The Subaru Engine Decision:


Eggenellner AircraftFirst, for liability reasons, I must say that this is not a "how you should do it" site.  If you need to learn how to install a Subaru engine, Jan Eggenfellner has put a lot of quality work into an outstanding firewall-forward package (see photo to the left).  I recommend this package be considered prior to attempting to roll-your-own.  Likewise, if you still plan to convert your own salvage automobile engine, and don't know where to start, or think you know exactly where to start, I recommend you read the 1997-1999 AirSIG (automobile engine special interest group) file archives.

When I first started flight training, my years of experience in the car business told me something was wrong with this picture.  Every plane had to have maintenance records, squawk sheets, 100hr inspections, annuals, FAA investigation when a crash occurred, etc....  Yet every time I opened the oil door I saw oil leaking.  When I started one of these Lycosaurus engines it felt like I was going to have my teeth rattled out by the vibrations.  Screws that held components in place constantly needed tightening from the torture they were being put through.  It was remarkable, to say the least, that this was the state-of-the-art in aviation.

I started investigating alternative engines.  I found a group of individuals on a forum called AirSIG.  These guys were working to show that a safe alternative existed in the automotive market.  Some previous attempts by other people using Ford and Chevy V6 engines were not working.  However, the Subaru engines had been being used in the gyro market quite successfully.  I collected a lot of valuable information while monitoring the AirSIG forum and applied a lot of it to my engine conversion.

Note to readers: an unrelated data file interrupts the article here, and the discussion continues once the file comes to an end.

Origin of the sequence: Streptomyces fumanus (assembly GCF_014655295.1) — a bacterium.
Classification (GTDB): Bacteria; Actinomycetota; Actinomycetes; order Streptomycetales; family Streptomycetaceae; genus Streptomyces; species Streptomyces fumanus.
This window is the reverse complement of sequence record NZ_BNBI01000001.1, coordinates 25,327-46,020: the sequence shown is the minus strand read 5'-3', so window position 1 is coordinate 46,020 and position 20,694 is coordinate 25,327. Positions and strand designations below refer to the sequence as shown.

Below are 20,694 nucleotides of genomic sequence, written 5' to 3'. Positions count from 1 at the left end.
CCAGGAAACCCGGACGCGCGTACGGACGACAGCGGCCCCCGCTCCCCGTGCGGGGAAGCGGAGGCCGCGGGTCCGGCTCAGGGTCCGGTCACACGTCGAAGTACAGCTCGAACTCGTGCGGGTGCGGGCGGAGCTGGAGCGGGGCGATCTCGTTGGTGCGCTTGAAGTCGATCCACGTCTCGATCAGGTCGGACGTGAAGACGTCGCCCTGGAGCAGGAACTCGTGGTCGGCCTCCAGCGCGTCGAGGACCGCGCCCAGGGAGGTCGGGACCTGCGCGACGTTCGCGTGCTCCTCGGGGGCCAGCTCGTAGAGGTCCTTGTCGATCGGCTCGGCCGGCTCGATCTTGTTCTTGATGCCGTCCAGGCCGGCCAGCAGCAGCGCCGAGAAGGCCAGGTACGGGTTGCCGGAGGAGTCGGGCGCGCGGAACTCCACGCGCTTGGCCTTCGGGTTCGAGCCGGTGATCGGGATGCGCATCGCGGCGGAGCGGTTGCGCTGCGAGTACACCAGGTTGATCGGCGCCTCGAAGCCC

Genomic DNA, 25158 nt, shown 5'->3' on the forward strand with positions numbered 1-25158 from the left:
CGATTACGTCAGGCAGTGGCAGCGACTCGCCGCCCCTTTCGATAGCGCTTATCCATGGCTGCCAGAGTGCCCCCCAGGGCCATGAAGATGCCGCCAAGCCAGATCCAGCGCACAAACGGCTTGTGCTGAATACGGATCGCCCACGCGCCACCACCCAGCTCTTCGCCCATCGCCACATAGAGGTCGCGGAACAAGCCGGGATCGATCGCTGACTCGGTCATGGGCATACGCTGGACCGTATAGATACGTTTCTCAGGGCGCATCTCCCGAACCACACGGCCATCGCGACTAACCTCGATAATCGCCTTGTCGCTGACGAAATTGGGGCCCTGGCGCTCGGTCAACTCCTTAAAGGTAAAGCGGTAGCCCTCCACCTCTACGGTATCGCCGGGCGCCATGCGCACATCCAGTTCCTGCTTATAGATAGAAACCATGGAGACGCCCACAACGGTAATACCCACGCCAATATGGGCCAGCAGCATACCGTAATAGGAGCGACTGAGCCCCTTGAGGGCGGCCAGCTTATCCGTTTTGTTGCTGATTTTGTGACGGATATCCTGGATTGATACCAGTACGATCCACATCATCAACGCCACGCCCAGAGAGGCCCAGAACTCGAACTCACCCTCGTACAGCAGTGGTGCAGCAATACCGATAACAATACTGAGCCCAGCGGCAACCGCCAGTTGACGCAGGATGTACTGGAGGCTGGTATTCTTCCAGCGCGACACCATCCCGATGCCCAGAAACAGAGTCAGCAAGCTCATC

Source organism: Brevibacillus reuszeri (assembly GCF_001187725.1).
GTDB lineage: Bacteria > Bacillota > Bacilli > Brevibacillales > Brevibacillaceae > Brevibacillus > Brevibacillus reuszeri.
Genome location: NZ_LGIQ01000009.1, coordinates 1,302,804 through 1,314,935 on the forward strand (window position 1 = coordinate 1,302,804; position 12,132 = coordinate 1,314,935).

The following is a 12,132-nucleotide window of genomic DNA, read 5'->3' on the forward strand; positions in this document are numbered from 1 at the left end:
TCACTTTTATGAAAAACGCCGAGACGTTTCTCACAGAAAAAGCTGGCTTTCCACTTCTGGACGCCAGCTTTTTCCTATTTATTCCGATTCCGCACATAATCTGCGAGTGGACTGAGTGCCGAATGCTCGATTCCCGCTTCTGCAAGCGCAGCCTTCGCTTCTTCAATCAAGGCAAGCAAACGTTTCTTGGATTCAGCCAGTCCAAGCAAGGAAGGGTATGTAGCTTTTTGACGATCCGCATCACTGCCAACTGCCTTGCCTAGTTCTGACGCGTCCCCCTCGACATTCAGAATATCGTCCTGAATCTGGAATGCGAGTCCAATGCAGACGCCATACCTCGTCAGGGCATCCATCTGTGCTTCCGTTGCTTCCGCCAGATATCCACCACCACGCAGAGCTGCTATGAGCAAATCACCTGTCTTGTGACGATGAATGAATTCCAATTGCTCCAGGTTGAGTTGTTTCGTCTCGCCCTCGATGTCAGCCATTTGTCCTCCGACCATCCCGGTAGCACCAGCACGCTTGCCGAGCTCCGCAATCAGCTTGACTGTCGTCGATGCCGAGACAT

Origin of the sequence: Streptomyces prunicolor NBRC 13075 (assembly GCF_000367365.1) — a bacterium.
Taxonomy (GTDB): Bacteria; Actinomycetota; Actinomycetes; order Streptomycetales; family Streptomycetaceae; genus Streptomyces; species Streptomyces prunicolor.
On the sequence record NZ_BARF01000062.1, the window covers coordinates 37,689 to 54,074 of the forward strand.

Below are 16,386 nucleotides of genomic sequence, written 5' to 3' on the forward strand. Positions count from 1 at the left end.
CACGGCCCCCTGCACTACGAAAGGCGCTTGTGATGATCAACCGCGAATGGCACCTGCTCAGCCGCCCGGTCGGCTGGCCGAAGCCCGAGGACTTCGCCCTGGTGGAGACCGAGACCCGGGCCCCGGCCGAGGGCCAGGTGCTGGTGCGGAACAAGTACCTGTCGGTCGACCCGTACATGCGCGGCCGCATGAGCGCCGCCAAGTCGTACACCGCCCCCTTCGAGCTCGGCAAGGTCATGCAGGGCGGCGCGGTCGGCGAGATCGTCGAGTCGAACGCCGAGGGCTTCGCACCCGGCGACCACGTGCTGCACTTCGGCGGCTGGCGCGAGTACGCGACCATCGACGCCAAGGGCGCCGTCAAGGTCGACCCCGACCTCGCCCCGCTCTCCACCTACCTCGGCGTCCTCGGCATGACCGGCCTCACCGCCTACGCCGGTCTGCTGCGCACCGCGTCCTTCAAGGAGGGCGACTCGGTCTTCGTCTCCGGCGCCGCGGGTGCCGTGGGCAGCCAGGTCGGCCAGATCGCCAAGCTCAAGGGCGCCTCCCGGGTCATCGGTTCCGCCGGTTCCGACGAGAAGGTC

The current technology in Subaru is far beyond that of the Lycosaurus designs in use by aviation today.  The Subaru crankshaft has five main journals.  The pistons are a cast, lightweight design.  The crankshaft, rods and pistons are balanced together before assembly into the block for smooth running and longer engine life.  Not to mention the water cooling.  Stable engine temperatures naturally lead to more even fuel burn and extremely reduced engine wear, as well as the fact that shock cooling isn't even talked about with these engines, except to say that it doesn't exist.

Back when I was developing my initial engine conversion, companies that were developing their packages were still pretty green at it.  I didn't have the money and I had lots of time to use my experience to make this work.  So I started piecing together what I needed to make the Subaru engine work in my airplane.




The links below show brief descriptions of each solution:

  1. Subaru Engine Mount
  2. Cooling System
  3. Induction and Exhaust
  4. Electronic Fuel Injection/Ignition
  5. Fuel Delivery System
  6. Prop Speed Reduction Unit
  7. Propeller
  8. Soob EFI Research Library

Click here to go to a picture gallery of the current, flying, firewall forward.